South Africa’s IQ to Recruit 150 Indian Software Developers

Computing

Privately owned IQ Business Group is planning to import 150 Indian software developers over the next 18 months and use them as mentors to train local recruits. The scheme will operate through a joint venture IQ has formed with the Indian software house Prodapt to address SA's severe shortage of technology professionals.

  The joint venture, ProdaptIQ, will fly in Indian software developers to carry out contracts that the IQ group has won from local organisations in the private and public sectors. The Indian workers will be "shadowed" by at least one trainee recruited locally so skills are passed on to a new generation. The mentoring will last for six to eight months, and some mentors could be shadowed by three or four local recruits. The trainees would probably be employed by the client company, which would keep them on the payroll when the training ended, said Craig Rodger of IQ, who is heading the new venture.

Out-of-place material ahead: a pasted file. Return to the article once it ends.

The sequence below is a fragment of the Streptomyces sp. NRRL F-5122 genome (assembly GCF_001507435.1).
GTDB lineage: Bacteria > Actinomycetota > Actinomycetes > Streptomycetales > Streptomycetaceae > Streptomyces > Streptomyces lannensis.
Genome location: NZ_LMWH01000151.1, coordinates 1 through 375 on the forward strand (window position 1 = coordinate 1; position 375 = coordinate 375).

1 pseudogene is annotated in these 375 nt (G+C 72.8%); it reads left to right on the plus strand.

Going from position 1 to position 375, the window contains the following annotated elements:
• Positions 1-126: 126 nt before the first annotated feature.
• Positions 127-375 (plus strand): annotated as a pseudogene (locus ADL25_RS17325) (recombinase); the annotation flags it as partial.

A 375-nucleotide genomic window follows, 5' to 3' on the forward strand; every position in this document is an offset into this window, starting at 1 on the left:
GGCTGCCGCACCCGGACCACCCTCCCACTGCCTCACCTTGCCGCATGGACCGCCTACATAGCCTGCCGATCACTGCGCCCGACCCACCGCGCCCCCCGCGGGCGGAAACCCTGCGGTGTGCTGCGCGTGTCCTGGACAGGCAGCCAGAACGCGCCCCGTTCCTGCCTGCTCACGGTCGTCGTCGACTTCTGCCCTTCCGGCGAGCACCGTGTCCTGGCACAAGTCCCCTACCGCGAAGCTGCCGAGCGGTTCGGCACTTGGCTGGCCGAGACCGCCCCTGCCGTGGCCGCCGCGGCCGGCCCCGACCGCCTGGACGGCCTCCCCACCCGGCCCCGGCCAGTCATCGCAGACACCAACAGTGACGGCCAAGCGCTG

The IQ Group has a turnover of R400m and 700 employees, and could handle more work if it had more staff. Critical projects were missing deadlines and running over budget because of the shortage, and this deal would let it tap into India's world-renowned technology skills, said Rodger. ProdaptIQ will also outsource some local software developments to Prodapt's laboratory in India.

  Prodapt has been operating in SA for three years, and one of its main contracts is to handle online billing services for Telkom. "We realised there is a huge opportunity in SA in building software for organisations and the demand far outstrips the supply of personnel," said its chief operating officer, Ragu Raghuraman.

"Companies are running into serious skills shortages and that's hurting the South African economy because they are not able to take on large technology automation projects. We will bring software skills from India into SA and use that knowledge to train local people."

The partners would not say how much they were investing in the joint venture. At a later stage, ProdaptIQ might also set up a business process outsourcing centre, which could create more jobs, Raghuraman said.

(Source: Business Day)